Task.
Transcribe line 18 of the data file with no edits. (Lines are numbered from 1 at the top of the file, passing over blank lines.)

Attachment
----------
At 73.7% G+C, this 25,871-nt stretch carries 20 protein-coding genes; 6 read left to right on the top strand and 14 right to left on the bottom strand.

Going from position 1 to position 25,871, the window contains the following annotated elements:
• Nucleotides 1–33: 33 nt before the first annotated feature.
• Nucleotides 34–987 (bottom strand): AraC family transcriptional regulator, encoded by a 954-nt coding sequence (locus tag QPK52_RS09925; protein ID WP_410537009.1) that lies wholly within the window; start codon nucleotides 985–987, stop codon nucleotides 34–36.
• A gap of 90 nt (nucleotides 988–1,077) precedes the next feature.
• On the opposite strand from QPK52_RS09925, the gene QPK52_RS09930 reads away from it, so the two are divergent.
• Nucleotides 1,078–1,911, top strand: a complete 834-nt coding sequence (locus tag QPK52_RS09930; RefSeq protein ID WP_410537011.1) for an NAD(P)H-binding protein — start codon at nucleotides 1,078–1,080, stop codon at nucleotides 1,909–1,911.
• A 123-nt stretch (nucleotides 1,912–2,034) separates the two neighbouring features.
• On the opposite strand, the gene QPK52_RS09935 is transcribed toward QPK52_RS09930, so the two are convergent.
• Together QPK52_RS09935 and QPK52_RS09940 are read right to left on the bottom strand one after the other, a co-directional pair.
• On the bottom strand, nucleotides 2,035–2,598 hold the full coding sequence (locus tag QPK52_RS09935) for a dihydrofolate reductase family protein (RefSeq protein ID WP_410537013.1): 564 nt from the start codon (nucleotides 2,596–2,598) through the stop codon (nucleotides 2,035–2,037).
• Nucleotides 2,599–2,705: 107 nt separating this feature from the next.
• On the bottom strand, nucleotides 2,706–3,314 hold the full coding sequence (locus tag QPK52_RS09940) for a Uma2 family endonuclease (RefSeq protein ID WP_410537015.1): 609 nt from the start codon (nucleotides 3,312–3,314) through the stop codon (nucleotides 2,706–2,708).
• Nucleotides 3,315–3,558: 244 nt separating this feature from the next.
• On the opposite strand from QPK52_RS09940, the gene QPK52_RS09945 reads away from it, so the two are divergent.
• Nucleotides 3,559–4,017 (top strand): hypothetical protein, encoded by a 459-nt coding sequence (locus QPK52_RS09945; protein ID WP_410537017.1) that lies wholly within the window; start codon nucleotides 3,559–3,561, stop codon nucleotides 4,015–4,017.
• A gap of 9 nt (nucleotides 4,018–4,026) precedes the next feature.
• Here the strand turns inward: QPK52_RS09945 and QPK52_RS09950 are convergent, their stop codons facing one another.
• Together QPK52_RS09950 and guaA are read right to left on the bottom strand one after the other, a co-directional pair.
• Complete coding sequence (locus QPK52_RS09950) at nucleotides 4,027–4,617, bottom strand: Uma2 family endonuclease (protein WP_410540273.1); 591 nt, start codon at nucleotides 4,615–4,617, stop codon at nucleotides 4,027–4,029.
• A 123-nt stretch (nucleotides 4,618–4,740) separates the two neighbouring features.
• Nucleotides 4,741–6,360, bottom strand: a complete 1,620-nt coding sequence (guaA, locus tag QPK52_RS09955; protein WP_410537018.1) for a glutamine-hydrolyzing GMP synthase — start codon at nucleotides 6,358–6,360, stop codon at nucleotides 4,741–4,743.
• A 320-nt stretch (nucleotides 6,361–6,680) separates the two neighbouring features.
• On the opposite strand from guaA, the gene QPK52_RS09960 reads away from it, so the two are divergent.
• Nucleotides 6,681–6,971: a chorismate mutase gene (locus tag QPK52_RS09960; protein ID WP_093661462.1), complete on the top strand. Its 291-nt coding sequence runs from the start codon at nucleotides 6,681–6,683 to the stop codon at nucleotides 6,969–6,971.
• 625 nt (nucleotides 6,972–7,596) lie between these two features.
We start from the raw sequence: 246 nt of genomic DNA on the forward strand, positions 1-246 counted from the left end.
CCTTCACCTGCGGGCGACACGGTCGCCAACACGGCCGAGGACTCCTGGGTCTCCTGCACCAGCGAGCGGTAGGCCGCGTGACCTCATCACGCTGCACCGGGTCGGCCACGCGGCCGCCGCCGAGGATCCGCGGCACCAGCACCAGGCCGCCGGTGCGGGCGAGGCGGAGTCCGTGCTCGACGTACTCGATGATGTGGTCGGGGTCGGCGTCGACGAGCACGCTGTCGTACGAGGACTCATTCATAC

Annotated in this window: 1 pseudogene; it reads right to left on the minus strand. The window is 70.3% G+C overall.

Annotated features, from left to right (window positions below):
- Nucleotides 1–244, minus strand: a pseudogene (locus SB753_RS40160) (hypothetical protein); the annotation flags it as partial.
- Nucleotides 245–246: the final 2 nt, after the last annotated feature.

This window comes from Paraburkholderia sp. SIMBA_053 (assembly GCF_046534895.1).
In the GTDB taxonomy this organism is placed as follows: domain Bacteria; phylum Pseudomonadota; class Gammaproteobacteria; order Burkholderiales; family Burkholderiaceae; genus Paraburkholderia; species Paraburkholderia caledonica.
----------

• Here the strand turns inward: QPK52_RS09945 and QPK52_RS09950 are convergent, their stop codons facing one another.